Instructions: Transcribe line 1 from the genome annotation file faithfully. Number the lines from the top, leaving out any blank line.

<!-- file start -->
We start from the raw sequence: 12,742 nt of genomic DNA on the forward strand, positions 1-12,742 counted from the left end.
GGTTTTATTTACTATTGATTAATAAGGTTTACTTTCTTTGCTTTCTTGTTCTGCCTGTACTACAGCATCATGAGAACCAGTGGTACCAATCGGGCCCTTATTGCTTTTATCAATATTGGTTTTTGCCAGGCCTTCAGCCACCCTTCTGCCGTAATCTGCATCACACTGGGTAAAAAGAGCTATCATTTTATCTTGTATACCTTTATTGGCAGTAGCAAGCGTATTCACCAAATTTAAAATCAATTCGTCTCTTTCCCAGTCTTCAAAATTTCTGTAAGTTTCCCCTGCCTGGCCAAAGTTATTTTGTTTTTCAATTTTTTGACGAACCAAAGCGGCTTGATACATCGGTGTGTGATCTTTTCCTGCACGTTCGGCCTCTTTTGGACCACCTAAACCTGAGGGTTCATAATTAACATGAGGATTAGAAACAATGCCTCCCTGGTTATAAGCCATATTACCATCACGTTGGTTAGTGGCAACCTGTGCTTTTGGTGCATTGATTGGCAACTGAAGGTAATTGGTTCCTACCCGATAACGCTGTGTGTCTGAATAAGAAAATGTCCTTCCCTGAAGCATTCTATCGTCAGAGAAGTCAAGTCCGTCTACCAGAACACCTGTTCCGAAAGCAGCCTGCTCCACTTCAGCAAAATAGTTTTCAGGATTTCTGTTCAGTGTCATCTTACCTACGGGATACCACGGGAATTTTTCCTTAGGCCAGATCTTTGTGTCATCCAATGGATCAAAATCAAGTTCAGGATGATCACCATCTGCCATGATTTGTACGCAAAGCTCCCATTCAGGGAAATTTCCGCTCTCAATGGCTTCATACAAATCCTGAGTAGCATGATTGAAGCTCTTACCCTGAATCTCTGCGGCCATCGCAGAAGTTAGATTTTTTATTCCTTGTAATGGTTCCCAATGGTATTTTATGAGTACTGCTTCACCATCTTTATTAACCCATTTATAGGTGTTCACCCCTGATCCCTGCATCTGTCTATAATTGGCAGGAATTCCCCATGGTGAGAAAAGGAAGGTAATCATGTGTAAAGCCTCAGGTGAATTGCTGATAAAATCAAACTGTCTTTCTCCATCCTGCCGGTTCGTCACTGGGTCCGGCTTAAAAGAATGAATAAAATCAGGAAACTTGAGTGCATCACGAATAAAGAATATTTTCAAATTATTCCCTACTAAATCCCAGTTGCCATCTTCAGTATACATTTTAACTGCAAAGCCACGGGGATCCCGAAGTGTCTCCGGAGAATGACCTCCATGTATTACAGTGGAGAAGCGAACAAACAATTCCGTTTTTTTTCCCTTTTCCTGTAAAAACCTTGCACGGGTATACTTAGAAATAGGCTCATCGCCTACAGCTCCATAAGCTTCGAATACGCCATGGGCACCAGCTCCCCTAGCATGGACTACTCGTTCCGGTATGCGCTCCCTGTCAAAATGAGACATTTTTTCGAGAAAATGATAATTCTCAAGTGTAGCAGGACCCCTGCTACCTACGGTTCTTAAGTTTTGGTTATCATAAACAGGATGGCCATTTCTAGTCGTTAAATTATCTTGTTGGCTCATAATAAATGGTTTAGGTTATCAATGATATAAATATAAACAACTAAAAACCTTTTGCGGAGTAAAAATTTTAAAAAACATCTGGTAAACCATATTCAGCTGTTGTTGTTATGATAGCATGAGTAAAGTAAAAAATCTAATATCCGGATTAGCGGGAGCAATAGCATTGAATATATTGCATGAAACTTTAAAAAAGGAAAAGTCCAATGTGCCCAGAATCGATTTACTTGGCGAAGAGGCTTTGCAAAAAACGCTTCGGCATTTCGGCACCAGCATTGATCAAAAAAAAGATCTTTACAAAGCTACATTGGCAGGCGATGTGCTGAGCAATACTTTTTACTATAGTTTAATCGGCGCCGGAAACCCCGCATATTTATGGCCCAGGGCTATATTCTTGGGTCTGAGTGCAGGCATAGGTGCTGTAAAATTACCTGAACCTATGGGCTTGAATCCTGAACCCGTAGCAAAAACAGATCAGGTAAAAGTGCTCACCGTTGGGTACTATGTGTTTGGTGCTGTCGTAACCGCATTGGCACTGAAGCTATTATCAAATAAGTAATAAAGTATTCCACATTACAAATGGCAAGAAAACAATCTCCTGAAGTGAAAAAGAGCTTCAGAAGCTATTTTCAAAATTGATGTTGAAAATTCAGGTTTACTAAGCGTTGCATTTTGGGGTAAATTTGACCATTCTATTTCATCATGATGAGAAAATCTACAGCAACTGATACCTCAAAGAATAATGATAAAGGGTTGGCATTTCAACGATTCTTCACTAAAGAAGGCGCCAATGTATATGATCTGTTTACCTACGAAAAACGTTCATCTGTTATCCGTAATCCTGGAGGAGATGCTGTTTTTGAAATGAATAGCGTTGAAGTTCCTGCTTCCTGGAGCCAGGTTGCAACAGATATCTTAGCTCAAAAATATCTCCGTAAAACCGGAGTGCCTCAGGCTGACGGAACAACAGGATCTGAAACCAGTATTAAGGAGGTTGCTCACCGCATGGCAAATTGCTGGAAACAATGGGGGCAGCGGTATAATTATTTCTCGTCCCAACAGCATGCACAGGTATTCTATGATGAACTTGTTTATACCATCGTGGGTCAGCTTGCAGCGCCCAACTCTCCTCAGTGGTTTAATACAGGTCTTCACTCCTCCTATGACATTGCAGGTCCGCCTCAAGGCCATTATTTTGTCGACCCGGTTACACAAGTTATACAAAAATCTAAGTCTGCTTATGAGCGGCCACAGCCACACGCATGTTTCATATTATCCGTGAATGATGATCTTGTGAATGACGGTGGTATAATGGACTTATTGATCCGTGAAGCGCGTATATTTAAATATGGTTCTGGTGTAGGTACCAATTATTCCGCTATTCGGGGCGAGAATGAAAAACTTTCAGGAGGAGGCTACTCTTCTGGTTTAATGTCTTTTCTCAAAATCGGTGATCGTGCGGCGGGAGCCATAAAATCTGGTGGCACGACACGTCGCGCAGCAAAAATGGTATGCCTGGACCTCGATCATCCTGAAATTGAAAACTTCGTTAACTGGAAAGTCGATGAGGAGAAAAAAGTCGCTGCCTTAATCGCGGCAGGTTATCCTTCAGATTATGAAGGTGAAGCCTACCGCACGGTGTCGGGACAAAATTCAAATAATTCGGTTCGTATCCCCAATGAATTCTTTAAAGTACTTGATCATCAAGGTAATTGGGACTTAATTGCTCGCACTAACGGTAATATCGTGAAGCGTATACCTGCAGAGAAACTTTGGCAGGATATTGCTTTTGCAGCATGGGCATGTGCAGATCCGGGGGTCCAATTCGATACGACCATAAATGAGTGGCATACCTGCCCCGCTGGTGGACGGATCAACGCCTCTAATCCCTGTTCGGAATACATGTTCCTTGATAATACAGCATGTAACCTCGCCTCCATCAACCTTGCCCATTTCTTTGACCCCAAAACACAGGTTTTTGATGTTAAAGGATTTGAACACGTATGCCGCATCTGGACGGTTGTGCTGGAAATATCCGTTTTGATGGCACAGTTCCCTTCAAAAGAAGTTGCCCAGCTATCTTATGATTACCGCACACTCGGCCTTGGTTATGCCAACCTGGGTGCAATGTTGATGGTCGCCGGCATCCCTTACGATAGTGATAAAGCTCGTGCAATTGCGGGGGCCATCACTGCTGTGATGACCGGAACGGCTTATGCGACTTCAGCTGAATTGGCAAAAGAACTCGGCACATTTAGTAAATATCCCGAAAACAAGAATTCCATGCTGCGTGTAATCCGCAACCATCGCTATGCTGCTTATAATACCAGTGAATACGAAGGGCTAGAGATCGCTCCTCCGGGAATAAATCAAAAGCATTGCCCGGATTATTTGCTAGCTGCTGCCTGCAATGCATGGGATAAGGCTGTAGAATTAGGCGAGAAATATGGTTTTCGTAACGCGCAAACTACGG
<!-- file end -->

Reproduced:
We start from the raw sequence: 12,742 nt of genomic DNA on the forward strand, positions 1-12,742 counted from the left end.